Standardized products were part of the response to the decentralized long-distance trade that began to flourish after the collapse of the second-millennium bc state economies, and this strategy could not have excluded ceramic containers and tablewares. Beginning in the 11th century, the local ceramic industry of Proto-White Painted (PWP) in LC IIIB (p. 803) and White Painted I (WP)/Bichrome I in CG I, achieved (for the first time) the standardization and fast-wheel mass production of an impressive range of high-quality utilitarian vessels (Sherratt 1991). The repertoire of PWP, published by Pieridou in her irreplaceable study of 1973, also includes a fascinating range of specialized vases (e.g. kernoi, zoomorphic and bird-shaped askoi (Pieridou 1970; 1971), pyxides, and horn- and boat-shaped vessels (Pieridou 1973)) that may have been used in cultic as well as funerary practices. The majority of PWP shapes are indebted to the repertoire of LH IIIC painted vases (e.g. amphorae, stirrup-jars, kylikes, cups, deep bowls, and kalathoi (Fig. 53.4) or have local antecedents in the slow-wheel shapes of the Cypriot Bronze Age (e.g. the ring kernos).
The impact of contemporary Levantine containers and slow-pouring vessels, on the other hand, becomes more pronounced in the production line of WP I/Bichrome I (cf. globular jugs: Iacovou 1988: 36). The imported originals that had reached Cyprus with their content are not plentiful and the same may be said of WP I/Bichrome I pottery on the Phoenician coast. PWP has not been securely identified outside Cyprus—though a wavy-band bowl from Sarepta is assigned to LC IIIB (Koehl 1985: 118–22). The earliest, most abundant and well-stratified CG I pottery ever found outside Cyprus is contained in assemblages from Tyre (cf. Aubet and Nuñez 2008) and Tel Dor; surprisingly, the shapes are mostly open tableware (Gilboa 1999: 122; 2005: 60). In CG IB/II, when Tel Dor witnessed an influx of Cypriot pottery, some bowl fragments were found to be local imitations (Gilboa 1999: 123, fig. 5: nos 7–8).
Seen in their chronological milieu, the modest ceramic exchanges described above were not insignificant (cf. Karageorghis 2002a: 132, figs 278–81; 2008: 330). They suggest that the traffic between Cyprus and the Phoenician coast never ceased—not even in LC IIIA–IIIB (on the artefactual evidence, see Gilboa 2005: 53), when exchanges may have been largely (p. 804) limited to Cypriot-type wavy-band pithoi in the Levant cf. (cf. Gilboa 2001; Karageorghis 2008: 328) and Cannanite-type amphorae (cf. Hadjicosti 1988) in Cyprus. This strictly bilateral phenomenon becomes more pronounced when compared with the absence of exchanges between the southern Levantine coast (i.e. Philistia) and Cyprus. Like the coastal polities of southeast Cyprus, the northern Levantine coast (Phoenicia) was ‘one of the few areas that were least affected by the dramatic demographic and other terminal Late Bronze Age upheavals’ (cf. Gilboa 2005: 49).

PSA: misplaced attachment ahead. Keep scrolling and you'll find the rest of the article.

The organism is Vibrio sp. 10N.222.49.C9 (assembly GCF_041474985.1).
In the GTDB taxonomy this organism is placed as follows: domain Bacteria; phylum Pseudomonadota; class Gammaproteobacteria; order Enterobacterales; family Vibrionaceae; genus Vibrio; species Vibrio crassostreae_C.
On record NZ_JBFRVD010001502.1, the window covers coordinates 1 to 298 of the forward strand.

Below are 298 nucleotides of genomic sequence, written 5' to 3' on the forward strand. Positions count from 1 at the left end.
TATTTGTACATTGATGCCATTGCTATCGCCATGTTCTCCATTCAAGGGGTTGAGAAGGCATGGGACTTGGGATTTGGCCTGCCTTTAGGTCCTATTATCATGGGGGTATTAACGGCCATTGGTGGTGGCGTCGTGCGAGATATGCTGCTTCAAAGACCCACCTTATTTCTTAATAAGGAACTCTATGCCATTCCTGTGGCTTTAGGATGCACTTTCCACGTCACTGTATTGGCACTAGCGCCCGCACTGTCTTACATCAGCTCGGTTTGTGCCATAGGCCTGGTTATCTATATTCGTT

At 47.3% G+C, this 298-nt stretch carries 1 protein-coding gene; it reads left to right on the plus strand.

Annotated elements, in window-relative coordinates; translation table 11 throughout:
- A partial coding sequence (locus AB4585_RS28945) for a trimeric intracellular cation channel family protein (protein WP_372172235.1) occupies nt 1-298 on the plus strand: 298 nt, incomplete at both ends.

In the Aegean region PWP and WP I/Bichrome I have not been identified to this date—not even in Crete, where three WP III/Bichrome III vases from the North Cemetery of Knossos are described as the first of this Cypriot fabric to be recorded on the island (Coldstream and Catling 1996: 406). Even in Rhodes the earliest ceramic evidence for Cypriot imports (two barrel jugs), as well as Cypriot imitations or influences on Rhodian Geometric pottery production, date to the early 9th century bc (Bourogiannis 2009: 114–15), but it is quite likely that future work will push the evidence backwards. Thus, today, Lefkandi in Euboea continues to hold the earliest confirmed arrival of a CG II vase in the Aegean: a Bichrome II jug from a Late Proto-Geometric tomb, dating to 920–900 bc (Desborough 1980: 350, pl. 137: 19; Lemos 2002: 227). At the same time, around the end of the 10th century, the first Euboean pendent semicircle skyphoi appear in Cyprus, at the port site of Amathous (Desborough 1957; Lemos and Hatcher 1991; Lemos 2002: 228). Coldstream, who has published and discussed (practically single-handedly) all Greek Geometric and Archaic imports to Cyprus, underlines that ‘of all the city-kingdoms of Cyprus, Eteocypriot Amathus has been the most prolific of Early Greek imported pottery’ (1995: 195). More importantly, Greek pottery exports to Amathous ‘closely match those reaching Tyre, and therefore place Amathus firmly on the route from the Aegean to the Phoenician metropolis’ (Coldstream 1998: 6).
The development of common ceramic styles in the Levant and Cyprus—as in the production of Bichrome Wheelmade and Red Lustrous Wheelmade—is well attested in the Late Cypriot period (cf. Steel 2004: 154), and it should not cause surprise when it reoccurs in the Early Iron Age. In the 1980s, however, following the rescue excavations of the Paphos-Skales Iron Age cemetery (Karageorghis 1983) and also of a few hundred Cypro-Geometric chamber tombs from the cemeteries of Amathous (Tytgat 1989), the problem of differentiating between Phoenician imports and local imitations of some closed vessel types (pilgrim flasks and round-based jugs) reached a climax. The solution was given by Patricia Bikai, who after having published the Tyre sounding (Bikai 1978), was able to identify the Phoenician imports in the Cypro-Geometric tombs of Cyprus and also group them into four horizons on the basis of their Cypriot contexts (Bikai 1987).